By Wendy Williams
THE British love Spain. Fact.
The property market may be suffering and the press may be full of stories about how we are all desperate to go home, but don’t be fooled.
The truth is us Britons show no signs of falling out of love with Spain – and the claims that a third of us want to go home are, quite frankly, well wide of the mark.
Spain is by far the number one choice for Brits seeking a place in the sun and even those who choose not to live here keep coming back on holiday. Well, around 12 million of us, at least, each year as it happens.
Coming primarily for the beaches, we are also here for the culture, the food and wine, with cities like Sevilla, Salamanca and Madrid, brimming with British tourists.
This is all, of course, well catalogued… with writers such as British author George Orwell writing in Homage to Catalonia: “I would sooner be a foreigner in Spain than in most countries. How easy it is to make friends in Spain.”
What is less well known however, is that the love affair flows two ways.
Despite centuries of wars and hegemony, the two nations have now forged a long-lasting bond that ties them, imperturbably, together.
And furthermore, the Spanish actually have a fondness for the English that far exceeds tolerating us for spending vast sums of money in their bars.
As many as 71,000 Spaniards have now officially made their home in the UK, a figure that is rising as the Spanish are forced to go searching for jobs. On top of this, at any one time there could be at least another 100,000 Spaniards living a footloose life, many in West London.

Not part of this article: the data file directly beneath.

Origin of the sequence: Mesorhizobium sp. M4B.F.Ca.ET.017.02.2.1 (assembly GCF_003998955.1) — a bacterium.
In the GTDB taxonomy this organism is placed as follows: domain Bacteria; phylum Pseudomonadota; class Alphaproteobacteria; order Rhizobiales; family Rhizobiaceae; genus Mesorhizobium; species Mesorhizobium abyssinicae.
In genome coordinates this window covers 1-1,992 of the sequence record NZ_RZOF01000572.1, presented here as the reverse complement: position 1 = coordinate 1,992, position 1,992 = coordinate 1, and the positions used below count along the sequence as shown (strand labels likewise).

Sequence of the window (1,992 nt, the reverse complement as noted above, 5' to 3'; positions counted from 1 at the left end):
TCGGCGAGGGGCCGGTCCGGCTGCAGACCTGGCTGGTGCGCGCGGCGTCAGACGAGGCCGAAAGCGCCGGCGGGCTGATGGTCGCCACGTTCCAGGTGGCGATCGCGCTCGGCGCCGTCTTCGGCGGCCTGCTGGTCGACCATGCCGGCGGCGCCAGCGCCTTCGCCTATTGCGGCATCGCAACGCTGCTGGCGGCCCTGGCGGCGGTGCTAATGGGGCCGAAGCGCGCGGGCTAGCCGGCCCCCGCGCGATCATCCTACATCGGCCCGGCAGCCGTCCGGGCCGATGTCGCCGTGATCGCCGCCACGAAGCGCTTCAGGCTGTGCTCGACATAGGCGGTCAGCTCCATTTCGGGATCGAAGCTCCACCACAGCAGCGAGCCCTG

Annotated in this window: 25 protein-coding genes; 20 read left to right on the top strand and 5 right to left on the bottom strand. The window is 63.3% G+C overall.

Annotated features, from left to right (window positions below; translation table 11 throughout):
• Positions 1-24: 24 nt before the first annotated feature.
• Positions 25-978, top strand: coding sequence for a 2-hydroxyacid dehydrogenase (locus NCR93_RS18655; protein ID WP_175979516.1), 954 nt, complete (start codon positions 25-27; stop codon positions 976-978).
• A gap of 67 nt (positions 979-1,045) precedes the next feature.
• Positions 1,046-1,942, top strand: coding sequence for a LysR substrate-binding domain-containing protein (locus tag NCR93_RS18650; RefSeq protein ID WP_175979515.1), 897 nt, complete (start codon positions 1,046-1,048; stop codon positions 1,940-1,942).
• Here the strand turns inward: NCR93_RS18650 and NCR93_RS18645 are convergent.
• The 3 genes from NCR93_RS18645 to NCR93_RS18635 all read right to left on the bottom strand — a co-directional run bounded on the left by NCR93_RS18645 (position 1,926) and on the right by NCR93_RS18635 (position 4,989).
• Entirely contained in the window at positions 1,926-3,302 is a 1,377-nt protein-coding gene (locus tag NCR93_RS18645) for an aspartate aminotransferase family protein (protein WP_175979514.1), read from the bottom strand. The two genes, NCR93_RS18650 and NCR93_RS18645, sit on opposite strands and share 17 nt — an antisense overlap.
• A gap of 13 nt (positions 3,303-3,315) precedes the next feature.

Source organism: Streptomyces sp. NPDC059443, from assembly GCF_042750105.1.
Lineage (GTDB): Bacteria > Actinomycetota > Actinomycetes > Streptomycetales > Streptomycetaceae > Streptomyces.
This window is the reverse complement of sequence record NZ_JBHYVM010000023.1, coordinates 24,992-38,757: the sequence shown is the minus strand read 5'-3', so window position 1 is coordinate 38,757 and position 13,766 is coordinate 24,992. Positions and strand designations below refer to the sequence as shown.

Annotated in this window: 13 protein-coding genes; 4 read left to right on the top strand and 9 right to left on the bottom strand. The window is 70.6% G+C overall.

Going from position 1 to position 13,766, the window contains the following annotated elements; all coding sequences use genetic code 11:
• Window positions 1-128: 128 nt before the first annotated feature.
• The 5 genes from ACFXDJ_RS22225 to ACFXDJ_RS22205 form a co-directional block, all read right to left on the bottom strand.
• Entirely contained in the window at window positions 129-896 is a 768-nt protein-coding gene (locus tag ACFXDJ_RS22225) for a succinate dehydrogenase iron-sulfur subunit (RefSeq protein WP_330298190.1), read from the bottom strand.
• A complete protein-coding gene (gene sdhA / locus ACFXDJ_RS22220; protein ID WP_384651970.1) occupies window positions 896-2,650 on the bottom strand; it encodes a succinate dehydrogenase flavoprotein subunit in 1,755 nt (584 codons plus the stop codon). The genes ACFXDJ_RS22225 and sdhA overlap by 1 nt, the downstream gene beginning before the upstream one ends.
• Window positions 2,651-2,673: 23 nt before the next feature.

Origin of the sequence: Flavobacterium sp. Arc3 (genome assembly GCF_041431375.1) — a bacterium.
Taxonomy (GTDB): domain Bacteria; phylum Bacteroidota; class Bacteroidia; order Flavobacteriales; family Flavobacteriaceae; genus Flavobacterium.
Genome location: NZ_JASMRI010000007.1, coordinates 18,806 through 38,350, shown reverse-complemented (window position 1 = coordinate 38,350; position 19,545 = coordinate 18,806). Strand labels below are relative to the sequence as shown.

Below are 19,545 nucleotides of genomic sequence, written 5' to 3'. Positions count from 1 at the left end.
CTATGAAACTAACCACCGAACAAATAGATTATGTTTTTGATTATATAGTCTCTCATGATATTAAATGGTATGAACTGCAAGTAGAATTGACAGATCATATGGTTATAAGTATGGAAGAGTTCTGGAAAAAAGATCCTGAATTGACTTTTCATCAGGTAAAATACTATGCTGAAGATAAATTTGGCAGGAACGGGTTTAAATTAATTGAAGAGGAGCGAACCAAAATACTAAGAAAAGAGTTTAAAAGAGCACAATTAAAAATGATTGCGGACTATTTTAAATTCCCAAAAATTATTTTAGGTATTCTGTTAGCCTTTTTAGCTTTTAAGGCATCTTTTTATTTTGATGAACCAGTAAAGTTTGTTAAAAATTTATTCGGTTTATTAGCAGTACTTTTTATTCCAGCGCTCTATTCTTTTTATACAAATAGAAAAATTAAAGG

While Brits in Spain are taken by sun, sea, sand and sangria, etc, the Spanish are mostly seduced by our music, football…. and the fact we actually stop at zebra crossings!
On top of this, according to online forums, the Spanish like our television programmes – in particular comedy – as well as the concept of being an English gentleman.
“I love the traditions and the values in the UK,” explains Jose Ramos Paul, a winemaker from Ronda. “The British are patriotic and look out for themselves.
“And I love how much they support the monarchy.”
He continues: “Of course there is a history war and both of us had empires that brought us into conflict but we have supported one another when it was needed.
“I have a lot of English friends and I think the relationship between Spain and England is very good now. In fact, I would argue it is the one of the countries we have the strongest relationship with. We understand one another.”